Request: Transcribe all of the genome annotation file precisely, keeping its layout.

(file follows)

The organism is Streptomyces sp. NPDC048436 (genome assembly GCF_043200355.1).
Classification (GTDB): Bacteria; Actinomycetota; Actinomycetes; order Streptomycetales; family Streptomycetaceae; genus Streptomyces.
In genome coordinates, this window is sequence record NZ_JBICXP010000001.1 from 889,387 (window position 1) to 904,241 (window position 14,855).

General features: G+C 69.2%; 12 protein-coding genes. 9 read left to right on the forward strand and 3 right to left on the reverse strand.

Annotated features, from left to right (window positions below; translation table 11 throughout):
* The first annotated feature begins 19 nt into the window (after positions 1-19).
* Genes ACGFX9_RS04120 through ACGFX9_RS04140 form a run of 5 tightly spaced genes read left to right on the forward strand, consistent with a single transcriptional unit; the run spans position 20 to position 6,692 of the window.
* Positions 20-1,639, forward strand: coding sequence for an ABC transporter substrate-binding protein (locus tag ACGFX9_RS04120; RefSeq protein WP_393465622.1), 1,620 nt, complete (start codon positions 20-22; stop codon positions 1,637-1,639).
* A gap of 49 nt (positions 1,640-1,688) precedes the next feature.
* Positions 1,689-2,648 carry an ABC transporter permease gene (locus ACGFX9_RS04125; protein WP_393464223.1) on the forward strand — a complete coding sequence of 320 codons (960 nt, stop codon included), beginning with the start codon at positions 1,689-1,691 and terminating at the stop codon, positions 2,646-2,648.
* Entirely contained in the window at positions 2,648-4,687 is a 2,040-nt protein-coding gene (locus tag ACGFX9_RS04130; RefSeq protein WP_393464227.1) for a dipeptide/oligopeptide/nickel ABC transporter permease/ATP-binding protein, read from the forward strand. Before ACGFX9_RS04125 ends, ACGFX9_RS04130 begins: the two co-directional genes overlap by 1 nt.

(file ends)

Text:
The organism is Streptomyces sp. NPDC048436 (genome assembly GCF_043200355.1).
Classification (GTDB): Bacteria; Actinomycetota; Actinomycetes; order Streptomycetales; family Streptomycetaceae; genus Streptomyces.
In genome coordinates, this window is sequence record NZ_JBICXP010000001.1 from 889,387 (window position 1) to 904,241 (window position 14,855).

General features: G+C 69.2%; 12 protein-coding genes. 9 read left to right on the forward strand and 3 right to left on the reverse strand.

Annotated features, from left to right (window positions below; translation table 11 throughout):
* The first annotated feature begins 19 nt into the window (after positions 1-19).
* Genes ACGFX9_RS04120 through ACGFX9_RS04140 form a run of 5 tightly spaced genes read left to right on the forward strand, consistent with a single transcriptional unit; the run spans position 20 to position 6,692 of the window.
* Positions 20-1,639, forward strand: coding sequence for an ABC transporter substrate-binding protein (locus tag ACGFX9_RS04120; RefSeq protein WP_393465622.1), 1,620 nt, complete (start codon positions 20-22; stop codon positions 1,637-1,639).
* A gap of 49 nt (positions 1,640-1,688) precedes the next feature.
* Positions 1,689-2,648 carry an ABC transporter permease gene (locus ACGFX9_RS04125; protein WP_393464223.1) on the forward strand — a complete coding sequence of 320 codons (960 nt, stop codon included), beginning with the start codon at positions 1,689-1,691 and terminating at the stop codon, positions 2,646-2,648.
* Entirely contained in the window at positions 2,648-4,687 is a 2,040-nt protein-coding gene (locus tag ACGFX9_RS04130; RefSeq protein WP_393464227.1) for a dipeptide/oligopeptide/nickel ABC transporter permease/ATP-binding protein, read from the forward strand. Before ACGFX9_RS04125 ends, ACGFX9_RS04130 begins: the two co-directional genes overlap by 1 nt.